Why a court ruling means that councils could lose out on developer contributions when consents are updated

A High Court judgment should mean local authorities and developers checking the planning gain agreements they have with each other in cases where fresh 'section 73' permissions for a proposal have been subsequently secured, experts say.

Image: Jim Barton / geograph (CC BY-SA 2.0)
Image: Jim Barton / geograph (CC BY-SA 2.0)

The High Court last month granted developer Norfolk Homes a declaration confirming that a housing development previously granted two new permissions under section 73 (s73) of the Town and Country Planning Act 1990 is not bound by the planning gain agreement (under section 106 of the same act) the firm made with North Norfolk District Council that formed part of the original consent.

North Norfolk Council  originally gave outline consent to the housebuilder’s application for up to 85 homes in Holt in June 2012. This permission was subject to a section 106 agreement that included provision of 45 per cent affordable housing. Using section 73, which allows applicants to change or withdraw planning conditions attached to a consent without having the whole application reassessed, Norfolk Homes successfully sought new permissions for the scheme in September 2013 and September 2015. However, in September 2018, the council refused a request by the developer seeking confirmation that the later permission could lawfully be implemented without triggering the landowner's section 106 obligations under the 2012 agreement, which prompted the successful legal challenge.

North Norfolk Homes was represented by planning barrister Christopher Lockhart-Mummery QC, who told Planning the later changes the developer made to the project “were relatively minor, but they were new permissions”. He said: “The local authority failed on either occasion to say: ‘We are happy to grant you the s73, but with a deed of variation, or you are required to enter into a new s106 tied to what we are granting you’.” In the absence of this, “the developer got a windfall, because much to his surprise he had no s106 and no affordable housing obligation”, Lockhart-Mummery said.

He added: “Many councils don’t realise that s73s are separate permissions. They tend to think they are changes to existing permissions, and that anything that goes with the original permission just carries on. It’s something they need to be alert to - to check that the terms of the original agreement don’t need varying. Some s106 agreements contain specific clauses to guard against this. They can be drafted to apply also to any subsequent s73 that may be granted.”

Central to the local authority’s defence was the so-called “Lambeth judgment” published by the Supreme Court last year. This ruled that a retailer was still bound by a condition in the original planning consent which was not explicitly restated in a subsequent s73 permission. Lockhart-Mummery added: “The council’s argument suggested you could [similarly] construe the s106 in light of the subsequent s73, but Lambeth provided no support for the council in this case – the two cases are completely unrelated.”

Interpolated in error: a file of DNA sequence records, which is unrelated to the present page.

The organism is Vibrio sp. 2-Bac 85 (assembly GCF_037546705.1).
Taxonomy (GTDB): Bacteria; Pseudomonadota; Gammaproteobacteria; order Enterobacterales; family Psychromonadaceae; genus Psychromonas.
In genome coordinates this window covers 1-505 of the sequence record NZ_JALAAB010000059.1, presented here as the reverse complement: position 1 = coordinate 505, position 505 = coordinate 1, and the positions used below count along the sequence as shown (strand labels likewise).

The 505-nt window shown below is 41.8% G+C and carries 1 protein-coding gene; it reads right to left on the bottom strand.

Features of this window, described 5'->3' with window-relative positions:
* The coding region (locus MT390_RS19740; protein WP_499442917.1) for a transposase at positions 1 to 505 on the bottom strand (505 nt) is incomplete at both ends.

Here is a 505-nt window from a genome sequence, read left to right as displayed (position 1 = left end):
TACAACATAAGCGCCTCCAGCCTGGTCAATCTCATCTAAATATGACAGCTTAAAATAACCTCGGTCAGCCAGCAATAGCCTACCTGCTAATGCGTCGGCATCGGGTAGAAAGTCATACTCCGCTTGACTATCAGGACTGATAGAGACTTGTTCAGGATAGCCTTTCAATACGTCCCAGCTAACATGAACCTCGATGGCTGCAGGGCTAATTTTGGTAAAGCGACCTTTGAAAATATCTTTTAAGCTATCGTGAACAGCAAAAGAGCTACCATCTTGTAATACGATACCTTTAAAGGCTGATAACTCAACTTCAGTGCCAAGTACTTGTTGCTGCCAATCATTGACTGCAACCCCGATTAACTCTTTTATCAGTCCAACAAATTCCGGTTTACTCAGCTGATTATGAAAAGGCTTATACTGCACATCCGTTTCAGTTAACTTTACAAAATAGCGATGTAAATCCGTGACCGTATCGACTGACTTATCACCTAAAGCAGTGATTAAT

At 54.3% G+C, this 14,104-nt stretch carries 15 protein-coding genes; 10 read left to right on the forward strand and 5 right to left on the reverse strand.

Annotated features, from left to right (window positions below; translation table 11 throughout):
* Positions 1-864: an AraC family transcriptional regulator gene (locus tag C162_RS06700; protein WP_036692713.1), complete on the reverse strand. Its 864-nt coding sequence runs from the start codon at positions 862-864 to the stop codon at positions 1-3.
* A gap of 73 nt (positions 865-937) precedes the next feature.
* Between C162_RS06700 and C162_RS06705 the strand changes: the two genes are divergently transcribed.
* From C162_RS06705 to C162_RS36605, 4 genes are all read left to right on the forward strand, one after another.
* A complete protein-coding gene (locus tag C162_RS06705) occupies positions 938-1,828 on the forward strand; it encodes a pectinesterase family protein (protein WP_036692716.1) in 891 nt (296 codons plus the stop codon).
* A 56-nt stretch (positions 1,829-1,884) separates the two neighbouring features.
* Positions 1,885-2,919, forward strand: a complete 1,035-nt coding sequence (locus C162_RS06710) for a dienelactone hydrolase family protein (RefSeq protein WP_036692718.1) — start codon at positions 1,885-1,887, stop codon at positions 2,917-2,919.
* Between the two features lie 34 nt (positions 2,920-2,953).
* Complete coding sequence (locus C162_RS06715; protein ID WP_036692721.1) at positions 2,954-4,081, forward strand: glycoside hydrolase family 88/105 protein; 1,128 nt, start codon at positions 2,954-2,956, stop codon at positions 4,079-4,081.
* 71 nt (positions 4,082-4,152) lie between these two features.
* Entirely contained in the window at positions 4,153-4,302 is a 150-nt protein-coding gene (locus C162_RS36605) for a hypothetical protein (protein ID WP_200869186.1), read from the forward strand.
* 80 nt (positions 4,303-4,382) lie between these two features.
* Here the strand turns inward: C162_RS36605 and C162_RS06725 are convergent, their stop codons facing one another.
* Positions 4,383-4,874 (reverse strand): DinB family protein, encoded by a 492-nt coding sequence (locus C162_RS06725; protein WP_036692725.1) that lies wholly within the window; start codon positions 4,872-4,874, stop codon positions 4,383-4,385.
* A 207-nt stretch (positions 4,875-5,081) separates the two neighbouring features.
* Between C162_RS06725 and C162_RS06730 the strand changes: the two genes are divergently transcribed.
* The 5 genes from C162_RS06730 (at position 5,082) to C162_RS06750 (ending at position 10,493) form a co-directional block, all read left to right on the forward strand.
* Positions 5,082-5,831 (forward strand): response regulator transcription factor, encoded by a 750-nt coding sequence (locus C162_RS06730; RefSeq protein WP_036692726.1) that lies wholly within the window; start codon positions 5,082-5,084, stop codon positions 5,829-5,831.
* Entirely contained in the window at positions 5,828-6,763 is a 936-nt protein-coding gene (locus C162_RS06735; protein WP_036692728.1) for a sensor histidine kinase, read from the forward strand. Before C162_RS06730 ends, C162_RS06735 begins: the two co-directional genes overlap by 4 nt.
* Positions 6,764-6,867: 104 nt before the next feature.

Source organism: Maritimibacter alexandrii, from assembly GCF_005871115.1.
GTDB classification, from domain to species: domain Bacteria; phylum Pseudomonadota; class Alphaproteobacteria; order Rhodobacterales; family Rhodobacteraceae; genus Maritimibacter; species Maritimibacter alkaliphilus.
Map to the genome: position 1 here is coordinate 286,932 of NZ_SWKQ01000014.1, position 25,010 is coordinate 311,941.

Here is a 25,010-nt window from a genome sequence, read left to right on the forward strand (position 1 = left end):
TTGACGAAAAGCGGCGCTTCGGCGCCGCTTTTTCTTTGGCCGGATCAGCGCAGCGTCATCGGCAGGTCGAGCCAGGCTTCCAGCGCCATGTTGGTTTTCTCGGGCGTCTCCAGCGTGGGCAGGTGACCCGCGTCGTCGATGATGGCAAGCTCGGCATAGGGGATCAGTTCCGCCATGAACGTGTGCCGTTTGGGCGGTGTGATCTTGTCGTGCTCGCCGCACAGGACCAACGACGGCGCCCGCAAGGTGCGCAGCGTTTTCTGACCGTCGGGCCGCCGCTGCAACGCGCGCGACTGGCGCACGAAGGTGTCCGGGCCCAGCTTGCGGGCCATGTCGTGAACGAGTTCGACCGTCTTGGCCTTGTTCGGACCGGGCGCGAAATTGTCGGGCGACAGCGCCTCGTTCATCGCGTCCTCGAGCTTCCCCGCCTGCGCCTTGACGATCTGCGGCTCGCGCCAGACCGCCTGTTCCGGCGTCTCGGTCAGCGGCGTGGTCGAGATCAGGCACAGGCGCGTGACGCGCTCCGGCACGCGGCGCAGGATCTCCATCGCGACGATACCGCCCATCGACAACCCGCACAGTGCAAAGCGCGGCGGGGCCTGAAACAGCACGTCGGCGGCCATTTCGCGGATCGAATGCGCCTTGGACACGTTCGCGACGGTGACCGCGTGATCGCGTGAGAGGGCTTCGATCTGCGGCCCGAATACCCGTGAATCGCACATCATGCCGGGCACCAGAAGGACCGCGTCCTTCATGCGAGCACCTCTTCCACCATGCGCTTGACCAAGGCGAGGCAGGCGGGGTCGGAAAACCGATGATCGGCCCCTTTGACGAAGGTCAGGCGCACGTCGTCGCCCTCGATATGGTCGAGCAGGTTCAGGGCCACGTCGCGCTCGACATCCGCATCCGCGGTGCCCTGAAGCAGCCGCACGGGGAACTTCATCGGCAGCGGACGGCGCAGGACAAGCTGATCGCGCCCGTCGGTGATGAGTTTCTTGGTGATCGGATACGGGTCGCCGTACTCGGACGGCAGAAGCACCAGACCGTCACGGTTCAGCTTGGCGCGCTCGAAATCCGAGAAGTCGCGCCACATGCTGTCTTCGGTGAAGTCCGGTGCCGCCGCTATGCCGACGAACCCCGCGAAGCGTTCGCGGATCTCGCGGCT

Chris Burgess, an associate in Hansells Solicitors’ commercial property department, a former local government solicitor and a Royal Town Planning Institute legal associate, said the judgment “confirms that some local planning authorities continue to be completely confused about the status of a s73 permission to the point where, not only do they not regard it as a new permission, but they also often fail to add all of the other conditions from the previous permission into the new s73 permission decision notice, which is best practice”.

In similar situations involving section 73 permissions where such diligence has been lacking, Brendon Lee, an associate in law firm Hewitsons’ planning and environment team, suggested the judgment could have a range of implications for both developers and councils. As well as no longer being obliged to go through with future planning obligations, developers could find that an already agreed obligation to, for example, maintain part of the land as open space “will likely cease to apply and will likely be unenforceable by the council” in such a situation.

And, in such cases, where the developer has already contributed financially as part of an obligation to the authority, “these contributions are likely to have been paid without there being a legal obligation to do so, with the resultant argument that the council has been unjustly enriched”, he pointed out. He added: “I doubt for local authorities that it's an isolated instance. I would presume there is a reasonable number of s106 agreements affected.”

Commentators said that, though local authorities can avoid this potential pitfall with an initial section 106 agreement that makes advance provision for subsequent section 73 consents, they tend not to do so. Iain Warner, director of Bristol-based consultancy Tetlow King Planning, said: “My experience with section 106 agreements is that councils shy away from using the clauses that allow for subsequent s73 applications without the need for deeds of variation, instead preferring the option of required deeds of variation [when issuing subsequent consents under s73].”

Warner said he was not sure why this was the case, but added: "All too often, councils have templates for s106 agreements that they follow and don’t like to move from them and as a default this provision is not included." But this "inevitably leads to additional costs and delays in securing consents for the developer with little or no real benefit to the council", he suggested.


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